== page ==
MRSA and VRE: Preventing Patient-to-Patient Spread

Cassandra D. Salgado, MD, MS, Barry M. Farr, MD, MSc

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In This Article

Abstract and Introduction

Methicillin-resistant Staphylococcus aureus and vancomycin- resistant Enterococcus are two of the most important antibiotic-resistant organisms that cause nosocomial infections. Rates of resistance among these organisms have increased significantly over the last decade. The reservoir for transmission consists of colonized and infected patients, many of whom have gone unidentified in US hospitals because cultures were never requested for them. Appropriate use of antibiotics, hand hygiene, and decontamination of the environment and equipment are recognized steps to reduce the spread of resistant organisms. Use of surveillance cultures and contact precautions are also very effective ways to control nosocomial spread of these organisms.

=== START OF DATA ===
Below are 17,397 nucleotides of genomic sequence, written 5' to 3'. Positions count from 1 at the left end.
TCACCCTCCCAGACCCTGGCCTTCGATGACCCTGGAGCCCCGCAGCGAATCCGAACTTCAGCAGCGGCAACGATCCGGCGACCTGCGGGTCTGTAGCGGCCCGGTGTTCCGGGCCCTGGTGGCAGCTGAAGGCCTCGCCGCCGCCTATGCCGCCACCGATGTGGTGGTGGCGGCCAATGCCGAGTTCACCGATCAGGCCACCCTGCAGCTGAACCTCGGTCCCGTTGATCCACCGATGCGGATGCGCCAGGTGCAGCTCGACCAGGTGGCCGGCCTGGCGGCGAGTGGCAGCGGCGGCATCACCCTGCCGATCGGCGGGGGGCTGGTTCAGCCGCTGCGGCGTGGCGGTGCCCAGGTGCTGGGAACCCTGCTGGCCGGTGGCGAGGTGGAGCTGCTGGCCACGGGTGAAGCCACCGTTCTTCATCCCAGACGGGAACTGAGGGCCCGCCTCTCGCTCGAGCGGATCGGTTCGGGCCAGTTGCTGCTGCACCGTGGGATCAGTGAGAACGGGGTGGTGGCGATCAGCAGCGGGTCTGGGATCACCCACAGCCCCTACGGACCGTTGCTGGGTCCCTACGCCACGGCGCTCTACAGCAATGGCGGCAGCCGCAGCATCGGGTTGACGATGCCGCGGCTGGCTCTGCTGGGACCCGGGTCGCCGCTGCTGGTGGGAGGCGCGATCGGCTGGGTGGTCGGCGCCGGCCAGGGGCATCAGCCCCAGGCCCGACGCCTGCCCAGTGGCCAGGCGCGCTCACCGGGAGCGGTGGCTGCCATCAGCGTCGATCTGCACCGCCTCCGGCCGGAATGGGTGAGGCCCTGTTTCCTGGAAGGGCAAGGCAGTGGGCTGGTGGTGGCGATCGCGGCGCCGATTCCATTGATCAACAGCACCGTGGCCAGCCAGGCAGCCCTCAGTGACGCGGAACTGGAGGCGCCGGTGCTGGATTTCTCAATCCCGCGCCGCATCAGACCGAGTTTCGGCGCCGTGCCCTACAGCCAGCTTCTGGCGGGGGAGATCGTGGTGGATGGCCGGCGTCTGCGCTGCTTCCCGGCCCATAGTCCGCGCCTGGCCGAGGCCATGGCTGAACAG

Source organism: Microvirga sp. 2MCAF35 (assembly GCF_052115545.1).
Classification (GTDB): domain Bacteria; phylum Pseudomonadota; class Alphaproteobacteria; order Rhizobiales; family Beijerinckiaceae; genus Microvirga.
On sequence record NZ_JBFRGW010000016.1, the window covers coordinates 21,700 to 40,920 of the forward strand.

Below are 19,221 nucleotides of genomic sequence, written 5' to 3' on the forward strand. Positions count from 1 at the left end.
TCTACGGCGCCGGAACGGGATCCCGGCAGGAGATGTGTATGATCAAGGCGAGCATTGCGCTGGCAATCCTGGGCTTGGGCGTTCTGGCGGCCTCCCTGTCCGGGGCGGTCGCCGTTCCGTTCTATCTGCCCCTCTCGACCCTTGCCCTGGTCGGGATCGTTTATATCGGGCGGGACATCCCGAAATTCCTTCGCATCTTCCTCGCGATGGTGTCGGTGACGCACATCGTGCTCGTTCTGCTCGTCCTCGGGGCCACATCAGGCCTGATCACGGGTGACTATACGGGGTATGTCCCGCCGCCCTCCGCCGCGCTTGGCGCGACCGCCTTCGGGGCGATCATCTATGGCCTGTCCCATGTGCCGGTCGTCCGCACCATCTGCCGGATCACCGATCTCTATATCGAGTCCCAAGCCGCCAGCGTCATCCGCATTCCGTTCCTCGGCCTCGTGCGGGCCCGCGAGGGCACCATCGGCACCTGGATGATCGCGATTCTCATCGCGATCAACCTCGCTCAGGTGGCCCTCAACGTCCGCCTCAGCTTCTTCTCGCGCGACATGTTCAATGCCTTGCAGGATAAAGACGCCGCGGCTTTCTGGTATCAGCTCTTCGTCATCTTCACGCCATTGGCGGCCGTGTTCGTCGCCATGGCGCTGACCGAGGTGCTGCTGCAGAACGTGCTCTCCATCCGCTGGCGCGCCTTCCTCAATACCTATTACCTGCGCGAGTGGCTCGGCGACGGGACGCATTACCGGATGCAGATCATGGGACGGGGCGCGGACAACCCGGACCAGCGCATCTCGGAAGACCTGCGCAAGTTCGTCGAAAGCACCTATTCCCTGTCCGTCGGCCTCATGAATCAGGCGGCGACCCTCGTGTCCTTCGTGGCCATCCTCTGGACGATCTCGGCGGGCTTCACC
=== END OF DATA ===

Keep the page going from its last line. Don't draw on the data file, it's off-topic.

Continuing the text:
Methicillin-resistant Staphylococcus aureus (MRSA) and vancomycin-resistant Enterococcus (VRE) are two of the most epidemiologically important antibiotic-resistant pathogens that cause hospital-acquired infections. This article will review their epidemiology and discuss methods for controlling patient-to-patient spread of these organisms as a means of preventing infection.

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